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    The very lovely Serafine Frey popped in to the studio to say hello yesterday afternoon, bringing with her armfuls of the fantastic illustration she’s been busily making since she left HORT to concentrate on freelance work. And my, is there a lot of it!

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    What is Yoboh Studio? Well, since you ask, it’s the brainchild of Lucas Dillon, an artist from Belfast who’s come to ply his trade in the capital city of London. His illustration is heavily influenced by 90s skateboard graphics, colourful sweet wrappers, late-night cartoons and potentially a sneaky little lick of an acid blotter, combining to create a psychedelic concoction of repeat patterns and symmetrical compositions. Quite what’s going on in these images is hard to say for certain, but it’s a recipe that’s clearly working as Lucas has clients like Becks, Converse, Nike and Red Bull pestering him at all hours for his distinctive visual language. Long may it continue.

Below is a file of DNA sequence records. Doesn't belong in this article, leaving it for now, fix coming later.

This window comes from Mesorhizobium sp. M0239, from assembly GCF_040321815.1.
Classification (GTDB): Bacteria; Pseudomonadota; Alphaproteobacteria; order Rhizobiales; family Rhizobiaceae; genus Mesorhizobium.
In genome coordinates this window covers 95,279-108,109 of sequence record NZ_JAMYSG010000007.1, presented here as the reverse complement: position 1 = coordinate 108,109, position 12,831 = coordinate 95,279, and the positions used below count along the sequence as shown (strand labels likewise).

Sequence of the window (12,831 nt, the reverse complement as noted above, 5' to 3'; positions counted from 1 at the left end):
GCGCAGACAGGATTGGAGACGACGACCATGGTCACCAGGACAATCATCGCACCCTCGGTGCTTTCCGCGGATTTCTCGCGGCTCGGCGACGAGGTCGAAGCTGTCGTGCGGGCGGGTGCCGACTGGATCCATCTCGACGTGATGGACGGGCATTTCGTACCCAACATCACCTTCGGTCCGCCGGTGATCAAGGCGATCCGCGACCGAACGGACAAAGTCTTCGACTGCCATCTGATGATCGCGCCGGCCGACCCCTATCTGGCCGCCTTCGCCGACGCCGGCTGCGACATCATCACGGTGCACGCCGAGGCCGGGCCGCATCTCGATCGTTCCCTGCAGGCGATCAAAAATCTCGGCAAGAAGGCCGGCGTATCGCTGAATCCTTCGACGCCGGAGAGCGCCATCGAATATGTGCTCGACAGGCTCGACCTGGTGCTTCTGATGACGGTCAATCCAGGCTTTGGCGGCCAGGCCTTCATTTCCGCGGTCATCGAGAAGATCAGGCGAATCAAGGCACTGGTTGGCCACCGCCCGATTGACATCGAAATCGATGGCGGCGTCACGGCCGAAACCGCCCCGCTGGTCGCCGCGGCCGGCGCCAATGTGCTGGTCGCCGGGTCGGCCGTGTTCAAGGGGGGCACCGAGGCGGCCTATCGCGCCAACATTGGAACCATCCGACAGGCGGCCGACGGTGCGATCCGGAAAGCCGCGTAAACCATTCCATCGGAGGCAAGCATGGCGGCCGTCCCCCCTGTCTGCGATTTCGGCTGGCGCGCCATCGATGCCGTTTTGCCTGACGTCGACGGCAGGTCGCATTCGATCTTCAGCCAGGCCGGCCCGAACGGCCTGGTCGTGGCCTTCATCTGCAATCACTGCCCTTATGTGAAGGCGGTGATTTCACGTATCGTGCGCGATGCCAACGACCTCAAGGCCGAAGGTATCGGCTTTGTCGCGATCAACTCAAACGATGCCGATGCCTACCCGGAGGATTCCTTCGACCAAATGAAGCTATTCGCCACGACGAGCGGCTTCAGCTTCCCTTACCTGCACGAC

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    Illustrator Lauren Rolwing, who made these brilliant illustrations of the key outfits at fashion week, has just completed a new project and it’s a joyous celebration of Memphis design in the truest sense. Lauren reimagines what the world would look like if Ettore Sottsass lived in her neighbourhood, and it’s fair to say it would look pretty fantastic. School uniforms are royally jazzed up, birds can spot glow-in-the-dark worms from a mile off even in the dead of night, and houses are transformed into cubist, blocky affairs showing off Lauren’s penchant for geometry as well as Sottsass’ signature style. Come do our place, Lauren? Go on.